Since then, the company tapped different proteins to give different performance, developing a system for muffins and another for foam cakes, including chiffon, yellow and white styles. “Customers are also requesting an egg white replacer, and partial replacement is possible with some of these systems and also with straight whey protein isolate,” Ms. Rees reported. “We’ve also been asked about a vegan system, but for most bakery customers, ‘dairy’ is not a dirty word.”

Soy flour and soy proteins are also mainstays among egg replacer components. “Soy flour is the oldest solution to egg replacement in the baking industry,” Mr. Gilbert claimed. “It has other benefits in bakery formulas, namely moisture retention and as a fat mimetic.” The drawback with soy flour, however, is that it is limited to 25% replacement of egg levels. “That’s about all you can do,” he said.

In addition to the company’s Prolia soy flour, bakers can turn to its EmTex starches and Gelogen functional systems to replace up to 50% of whole, white or yolks in bakery products.

Soy protein concentrates are more functional and allow higher rates of substitution. That’s the basis for the Scotsman’s Mill line of BLUE100 and BLUE155-A egg replacers from Natural Products, Inc., Grinnell, IA. According to Jon Stratford, sales manager, Natural Products, they work best in applications where powdered eggs comprise 0.5 to 2.5% of the total formula and where liquid eggs are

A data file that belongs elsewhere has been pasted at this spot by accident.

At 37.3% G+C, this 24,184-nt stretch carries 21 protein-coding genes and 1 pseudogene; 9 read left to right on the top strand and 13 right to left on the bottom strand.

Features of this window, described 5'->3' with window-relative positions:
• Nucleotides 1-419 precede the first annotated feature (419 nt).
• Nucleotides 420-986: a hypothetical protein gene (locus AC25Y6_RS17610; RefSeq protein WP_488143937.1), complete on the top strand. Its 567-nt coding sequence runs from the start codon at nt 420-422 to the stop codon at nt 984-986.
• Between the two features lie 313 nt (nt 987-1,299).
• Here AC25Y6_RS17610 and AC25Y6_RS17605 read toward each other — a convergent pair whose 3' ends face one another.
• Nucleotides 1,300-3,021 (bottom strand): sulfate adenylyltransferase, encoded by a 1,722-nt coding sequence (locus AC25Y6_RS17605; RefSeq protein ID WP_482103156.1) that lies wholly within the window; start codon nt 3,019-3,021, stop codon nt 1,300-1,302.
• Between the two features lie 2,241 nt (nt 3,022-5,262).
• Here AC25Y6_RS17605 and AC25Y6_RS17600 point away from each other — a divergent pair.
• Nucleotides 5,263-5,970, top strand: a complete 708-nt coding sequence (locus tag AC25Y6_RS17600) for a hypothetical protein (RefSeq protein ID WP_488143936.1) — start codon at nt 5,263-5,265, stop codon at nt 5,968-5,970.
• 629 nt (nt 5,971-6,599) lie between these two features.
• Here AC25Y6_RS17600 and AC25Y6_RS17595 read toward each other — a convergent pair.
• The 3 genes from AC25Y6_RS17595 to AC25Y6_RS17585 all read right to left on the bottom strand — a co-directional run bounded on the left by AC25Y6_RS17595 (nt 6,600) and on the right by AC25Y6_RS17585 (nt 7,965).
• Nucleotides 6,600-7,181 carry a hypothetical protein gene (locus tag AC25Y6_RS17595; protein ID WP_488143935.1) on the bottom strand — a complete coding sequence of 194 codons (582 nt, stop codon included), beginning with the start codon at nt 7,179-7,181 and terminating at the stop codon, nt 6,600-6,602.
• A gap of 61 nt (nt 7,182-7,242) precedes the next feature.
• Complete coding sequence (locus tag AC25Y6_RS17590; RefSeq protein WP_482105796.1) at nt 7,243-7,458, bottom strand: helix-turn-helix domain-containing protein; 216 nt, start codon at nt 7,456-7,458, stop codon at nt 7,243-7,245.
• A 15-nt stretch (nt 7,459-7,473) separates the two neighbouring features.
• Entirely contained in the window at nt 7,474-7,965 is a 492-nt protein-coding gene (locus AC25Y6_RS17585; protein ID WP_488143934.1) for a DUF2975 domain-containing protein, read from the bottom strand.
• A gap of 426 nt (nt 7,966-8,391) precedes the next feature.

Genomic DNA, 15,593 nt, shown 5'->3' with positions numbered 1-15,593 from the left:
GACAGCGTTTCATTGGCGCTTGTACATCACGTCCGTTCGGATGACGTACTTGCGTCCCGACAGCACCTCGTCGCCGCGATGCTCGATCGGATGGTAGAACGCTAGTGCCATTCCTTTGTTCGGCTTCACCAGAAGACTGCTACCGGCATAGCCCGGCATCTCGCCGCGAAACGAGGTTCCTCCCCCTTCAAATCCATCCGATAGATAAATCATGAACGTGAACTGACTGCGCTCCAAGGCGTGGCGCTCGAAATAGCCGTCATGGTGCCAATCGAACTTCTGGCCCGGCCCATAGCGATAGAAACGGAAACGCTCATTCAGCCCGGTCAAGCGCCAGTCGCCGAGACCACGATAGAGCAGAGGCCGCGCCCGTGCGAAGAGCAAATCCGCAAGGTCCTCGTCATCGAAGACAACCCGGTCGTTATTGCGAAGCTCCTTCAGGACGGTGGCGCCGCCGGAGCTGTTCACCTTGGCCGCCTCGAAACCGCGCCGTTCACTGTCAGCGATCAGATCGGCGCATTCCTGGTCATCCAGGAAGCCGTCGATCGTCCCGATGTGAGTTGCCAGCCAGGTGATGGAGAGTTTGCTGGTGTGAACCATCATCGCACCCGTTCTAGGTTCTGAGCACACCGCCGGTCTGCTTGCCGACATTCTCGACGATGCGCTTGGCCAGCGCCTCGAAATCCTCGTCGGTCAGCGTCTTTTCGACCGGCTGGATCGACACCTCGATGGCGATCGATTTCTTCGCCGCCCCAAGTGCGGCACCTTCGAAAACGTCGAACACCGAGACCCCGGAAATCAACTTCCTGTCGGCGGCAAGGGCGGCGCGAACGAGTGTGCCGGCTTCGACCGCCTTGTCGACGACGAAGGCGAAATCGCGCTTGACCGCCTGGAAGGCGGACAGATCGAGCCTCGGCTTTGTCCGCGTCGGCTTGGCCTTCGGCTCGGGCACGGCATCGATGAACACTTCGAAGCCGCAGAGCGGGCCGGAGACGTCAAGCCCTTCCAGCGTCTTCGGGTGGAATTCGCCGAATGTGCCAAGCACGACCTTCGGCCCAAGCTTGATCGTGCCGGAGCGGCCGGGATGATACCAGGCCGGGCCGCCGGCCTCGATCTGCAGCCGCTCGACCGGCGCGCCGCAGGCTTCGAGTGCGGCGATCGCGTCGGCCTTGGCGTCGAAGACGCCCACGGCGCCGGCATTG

2 to 10% of the formula and when the functionality required is primarily emulsification and structure building.

“Reasonable expectations allow 25 to 50% replacement in many types of cakes; 50 to 75% replacement in muffin, cake donuts and brownies; and 50 to 100% replacement in pancakes, waffles, cookies and sweet doughs,” Mr. Stratford said.

Wheat provides a cereal source for the base of several egg replacers, including the GemPro line from Manildra Group USA, Shawnee Mission, KS. “Wheat protein isolate has good compatibility with baked foods that have wheat flour as their main component,” said Ody Maningat, PhD, the company’s vice-president of R&D and technical services. “The ingredient declaration is very simple: wheat protein isolate. There are some processing aids such as lactic acid, but whether or not bakers list those is up to them and their regulatory departments.”